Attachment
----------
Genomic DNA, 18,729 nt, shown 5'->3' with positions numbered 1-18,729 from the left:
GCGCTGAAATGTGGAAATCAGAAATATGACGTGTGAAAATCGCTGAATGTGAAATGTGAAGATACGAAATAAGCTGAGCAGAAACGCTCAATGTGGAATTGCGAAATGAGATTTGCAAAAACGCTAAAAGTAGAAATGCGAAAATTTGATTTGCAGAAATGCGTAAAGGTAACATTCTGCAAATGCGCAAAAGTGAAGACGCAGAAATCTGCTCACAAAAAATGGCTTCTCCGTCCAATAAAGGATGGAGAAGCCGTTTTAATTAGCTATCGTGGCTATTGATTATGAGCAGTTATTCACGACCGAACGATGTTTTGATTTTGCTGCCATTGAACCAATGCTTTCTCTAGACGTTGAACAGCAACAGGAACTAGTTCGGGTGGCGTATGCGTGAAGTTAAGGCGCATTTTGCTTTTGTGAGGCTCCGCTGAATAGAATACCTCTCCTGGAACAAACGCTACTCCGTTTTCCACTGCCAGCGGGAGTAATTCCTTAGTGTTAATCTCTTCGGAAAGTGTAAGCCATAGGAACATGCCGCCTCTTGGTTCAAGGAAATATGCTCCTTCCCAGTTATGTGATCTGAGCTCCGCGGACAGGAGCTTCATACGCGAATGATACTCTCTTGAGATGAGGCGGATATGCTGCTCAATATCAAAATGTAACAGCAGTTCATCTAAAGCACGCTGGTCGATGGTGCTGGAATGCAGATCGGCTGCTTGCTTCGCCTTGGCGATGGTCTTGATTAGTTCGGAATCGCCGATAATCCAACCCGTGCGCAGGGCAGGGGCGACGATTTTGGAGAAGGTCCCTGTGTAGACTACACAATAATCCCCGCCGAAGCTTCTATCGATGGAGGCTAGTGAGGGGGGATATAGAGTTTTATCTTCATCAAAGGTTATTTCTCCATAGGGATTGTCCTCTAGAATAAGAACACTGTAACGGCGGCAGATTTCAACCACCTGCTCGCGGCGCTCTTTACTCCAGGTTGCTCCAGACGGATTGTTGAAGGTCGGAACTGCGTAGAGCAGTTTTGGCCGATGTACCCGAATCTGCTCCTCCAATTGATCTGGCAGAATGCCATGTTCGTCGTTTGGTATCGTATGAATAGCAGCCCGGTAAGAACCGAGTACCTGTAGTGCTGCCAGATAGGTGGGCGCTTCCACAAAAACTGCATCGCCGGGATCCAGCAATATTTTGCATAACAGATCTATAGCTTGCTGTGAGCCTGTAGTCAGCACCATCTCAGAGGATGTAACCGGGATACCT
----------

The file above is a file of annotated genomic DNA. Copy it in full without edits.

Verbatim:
Genomic DNA, 18,729 nt, shown 5'->3' with positions numbered 1-18,729 from the left:
GCGCTGAAATGTGGAAATCAGAAATATGACGTGTGAAAATCGCTGAATGTGAAATGTGAAGATACGAAATAAGCTGAGCAGAAACGCTCAATGTGGAATTGCGAAATGAGATTTGCAAAAACGCTAAAAGTAGAAATGCGAAAATTTGATTTGCAGAAATGCGTAAAGGTAACATTCTGCAAATGCGCAAAAGTGAAGACGCAGAAATCTGCTCACAAAAAATGGCTTCTCCGTCCAATAAAGGATGGAGAAGCCGTTTTAATTAGCTATCGTGGCTATTGATTATGAGCAGTTATTCACGACCGAACGATGTTTTGATTTTGCTGCCATTGAACCAATGCTTTCTCTAGACGTTGAACAGCAACAGGAACTAGTTCGGGTGGCGTATGCGTGAAGTTAAGGCGCATTTTGCTTTTGTGAGGCTCCGCTGAATAGAATACCTCTCCTGGAACAAACGCTACTCCGTTTTCCACTGCCAGCGGGAGTAATTCCTTAGTGTTAATCTCTTCGGAAAGTGTAAGCCATAGGAACATGCCGCCTCTTGGTTCAAGGAAATATGCTCCTTCCCAGTTATGTGATCTGAGCTCCGCGGACAGGAGCTTCATACGCGAATGATACTCTCTTGAGATGAGGCGGATATGCTGCTCAATATCAAAATGTAACAGCAGTTCATCTAAAGCACGCTGGTCGATGGTGCTGGAATGCAGATCGGCTGCTTGCTTCGCCTTGGCGATGGTCTTGATTAGTTCGGAATCGCCGATAATCCAACCCGTGCGCAGGGCAGGGGCGACGATTTTGGAGAAGGTCCCTGTGTAGACTACACAATAATCCCCGCCGAAGCTTCTATCGATGGAGGCTAGTGAGGGGGGATATAGAGTTTTATCTTCATCAAAGGTTATTTCTCCATAGGGATTGTCCTCTAGAATAAGAACACTGTAACGGCGGCAGATTTCAACCACCTGCTCGCGGCGCTCTTTACTCCAGGTTGCTCCAGACGGATTGTTGAAGGTCGGAACTGCGTAGAGCAGTTTTGGCCGATGTACCCGAATCTGCTCCTCCAATTGATCTGGCAGAATGCCATGTTCGTCGTTTGGTATCGTATGAATAGCAGCCCGGTAAGAACCGAGTACCTGTAGTGCTGCCAGATAGGTGGGCGCTTCCACAAAAACTGCATCGCCGGGATCCAGCAATATTTTGCATAACAGATCTATAGCTTGCTGTGAGCCTGTAGTCAGCACCATCTCAGAGGATGTAACCGGGATACCT